When you think of French food you think of numerous gastronomical delights: Baguette, Escargot (=Snail), Cuisses de grenouille (=frog legs).
They are synonymous with French culture all over the world.
It’s agreed that France offers one of the richest cuisines in the word.
Here are 3 of the most famous delicacies.
La Baguette (French stick)
History: A real French baguette is long and slender with a thick, golden crust that should crackle when squeezed. The ingredients are simple and few (yeast, water, salt, flour) It should taste slightly nutty with a buttery aroma.
The origins of French bread can be found in Vienna in the middle of the 19th century.
The baguette is considered to be the descendant of a type of bread which was appropriately called ‘‘pain viennois’’ These were baked in steam ovens which were common in Vienna, but not necessarily in Paris.
Prior to this period, bread was baked in a dry oven, producing a loaf that was less consistent in texture. The invention and use of the steam oven allowed for the control of temperature and baking time.
Beside this, an article in The Economist states that in October 1920 a law prevented bakers from working before 4am, making it impossible to make the traditional round loaf in time for customers’ breakfasts. Instead of forming the bread into the wide, flat loaves that had been previously been popular, bakers began shaping their dough into long, thin loaves. This is why the new shape allowed the bread to cook more quickly.
The use of the word ‘’Baguette’’ does actually appear to be a twentieth century innovation.
- Flour = ‘’Farine’’
- Yeast = ‘’levure’’
- Water= ‘’eau’’
- Salt = ‘’sel’’
- Bakery = ‘’la boulangerie’’
- The baker = ‘’le boulanger’’
Les escargots (snails)
Snail shells have been found in archaeological excavations, indicating that they’ve been consumed since prehistoric times. In several parts of the ancient world including the Roman Empire, snails were eaten frequently. In fact, they were harvested so that there would be a huge supply of them all year round to meet the huge demand.
Nowadays, land snails are regularly consumed at the Gallic table. Offering snails is getting more popular for receptions and other elaborate affairs.
When cooked, snails are prepared with garlic and parsley butter, and served in their own shell. They are very expensive due to the fact that they are considered a delicacy.
Snails are also consumed in Greece, Italy, Spain, Portugal and Germany but not as widely as in France.
- Snail = ‘’un escargot’’
- Butter = ‘’le beurre’’
- Parsley = ‘’le persil’’
- White wine = ‘’le vin blanc’’
- Shallots = ‘’l’echalote’’
- Garlic = ‘’l’ail’’
- Oven = ‘’le four’’
- Bowl = ‘’le bol’’
- Pan = ‘’la poêle’’
Les cuisses de grenouille (frog’s legs)
History: The ‘’Cuisses de Grenouille’’ is the typical French dish that we call ‘frog legs’. They are traditionally associated with French cuisine, but they are actually consumed worlwide
Frogs legs or ‘’cuisses de grenouille’’ are particularly traditional in the region of the Dombes (département of Ain). Widespread consumption is relatively recent, occurring just within the last two hundred years.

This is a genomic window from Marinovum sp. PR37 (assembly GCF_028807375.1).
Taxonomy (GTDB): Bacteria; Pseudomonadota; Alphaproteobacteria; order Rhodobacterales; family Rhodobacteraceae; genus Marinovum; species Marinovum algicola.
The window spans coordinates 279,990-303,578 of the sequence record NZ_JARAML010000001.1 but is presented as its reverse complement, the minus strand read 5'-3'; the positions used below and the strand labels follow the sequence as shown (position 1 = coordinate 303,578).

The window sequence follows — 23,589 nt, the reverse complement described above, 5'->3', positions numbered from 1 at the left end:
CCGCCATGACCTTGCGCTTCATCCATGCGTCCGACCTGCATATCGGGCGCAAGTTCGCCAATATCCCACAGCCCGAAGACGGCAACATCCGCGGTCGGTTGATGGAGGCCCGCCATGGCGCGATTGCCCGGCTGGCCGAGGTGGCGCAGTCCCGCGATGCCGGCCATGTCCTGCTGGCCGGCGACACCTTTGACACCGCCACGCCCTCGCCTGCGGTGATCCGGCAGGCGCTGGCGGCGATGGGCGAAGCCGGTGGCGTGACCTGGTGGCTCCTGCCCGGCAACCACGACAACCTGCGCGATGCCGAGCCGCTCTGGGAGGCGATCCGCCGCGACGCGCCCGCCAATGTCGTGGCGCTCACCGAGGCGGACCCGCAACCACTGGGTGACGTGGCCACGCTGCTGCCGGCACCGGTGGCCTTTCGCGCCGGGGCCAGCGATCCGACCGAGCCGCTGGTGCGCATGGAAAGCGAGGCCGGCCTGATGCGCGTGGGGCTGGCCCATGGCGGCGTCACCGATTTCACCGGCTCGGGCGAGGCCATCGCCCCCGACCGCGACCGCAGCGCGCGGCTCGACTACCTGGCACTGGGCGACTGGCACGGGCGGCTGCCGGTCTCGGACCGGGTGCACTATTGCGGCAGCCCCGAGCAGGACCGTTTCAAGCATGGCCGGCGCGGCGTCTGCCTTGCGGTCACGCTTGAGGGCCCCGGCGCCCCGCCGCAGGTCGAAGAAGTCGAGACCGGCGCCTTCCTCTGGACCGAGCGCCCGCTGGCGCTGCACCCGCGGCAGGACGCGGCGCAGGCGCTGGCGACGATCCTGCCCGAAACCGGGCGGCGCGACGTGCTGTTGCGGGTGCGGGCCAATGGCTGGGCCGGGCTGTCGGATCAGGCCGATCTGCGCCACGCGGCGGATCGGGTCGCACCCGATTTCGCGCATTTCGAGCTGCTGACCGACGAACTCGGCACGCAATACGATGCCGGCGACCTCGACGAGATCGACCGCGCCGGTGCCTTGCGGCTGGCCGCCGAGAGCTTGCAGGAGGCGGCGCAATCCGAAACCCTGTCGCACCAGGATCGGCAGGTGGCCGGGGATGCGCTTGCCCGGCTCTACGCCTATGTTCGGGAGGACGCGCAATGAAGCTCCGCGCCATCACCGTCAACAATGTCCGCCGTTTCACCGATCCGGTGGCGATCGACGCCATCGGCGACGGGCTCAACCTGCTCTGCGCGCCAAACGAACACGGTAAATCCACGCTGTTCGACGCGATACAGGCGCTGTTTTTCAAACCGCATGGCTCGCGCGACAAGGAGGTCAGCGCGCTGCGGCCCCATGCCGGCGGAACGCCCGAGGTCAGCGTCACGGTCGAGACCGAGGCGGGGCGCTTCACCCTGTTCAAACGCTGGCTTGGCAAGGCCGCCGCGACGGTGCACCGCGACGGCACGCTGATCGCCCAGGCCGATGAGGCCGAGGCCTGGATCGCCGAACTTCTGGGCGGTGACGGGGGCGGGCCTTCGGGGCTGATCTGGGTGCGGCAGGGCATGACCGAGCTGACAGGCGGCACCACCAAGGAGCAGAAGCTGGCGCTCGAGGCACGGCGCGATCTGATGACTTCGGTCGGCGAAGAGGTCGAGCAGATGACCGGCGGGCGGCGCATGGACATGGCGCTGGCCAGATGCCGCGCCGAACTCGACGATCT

Only the upper joint of the hind leg is served, which has a single bone similar to the upper joint of a chicken wing.
Frog legs are usually prepared with butter, garlic and parsley sauce and then served with salad. 3000 to 4000 tons of frog legs are consumed annually in France and that represents around 80 million frogs.
Frogs have more recently been declared a protected species in France so we import them from Asia nowadays.
Preparing frogs legs is simple, just dip them into flour, then add garlic and fry them in olive oil in a pan, for 5 minutes on each side. Too easy!
The flavour of French frogs legs is great when cooked this way, this is the most popular method of cooking cuisses de grenouille in France.
The Paris-style frogs legs recipe, however, is a lot more intricate. The legs have to be cooked in boiling water. Lemon juice, salt and pepper are then added. Once drained, the legs are dipped into an egg mixture eggs and rolled in bread crumbs. These are fried for two or three minutes until legs are tender. And for a final flourish, they can be served with an onion sauce. Et hop la!
- Frog = ‘’la grenouille’
- Frog legs = ‘’les cuisses de grenouille’’
- Boiling water = ‘’l’eau bouillante’’
- Lemon = ‘’le citron’’
- Juice = ‘’le jus’’
- Pepper = ‘’le poivre’’
- Bread crumbs = ‘’la chapelure’’
- Garlic = ‘’l’ail’’
- To fry = ‘’frire’’
Let’s be honest, on paper, not all of them are necessarily mouth-watering… How on earth can a frog or a snail look yummy?
But believe it or not, despite the visual aspect of these dishes, we believe they “party hard” on your taste buds!
Over to you
The French culinary specialities are numerous and the hardest thing is probably to have to choose from them. Which ones have you tried recently?
La cuisine française offre de nombreuses spécialités culinaires et il est difficile de faire un choix. Quelles specialités avez-vous essayées?
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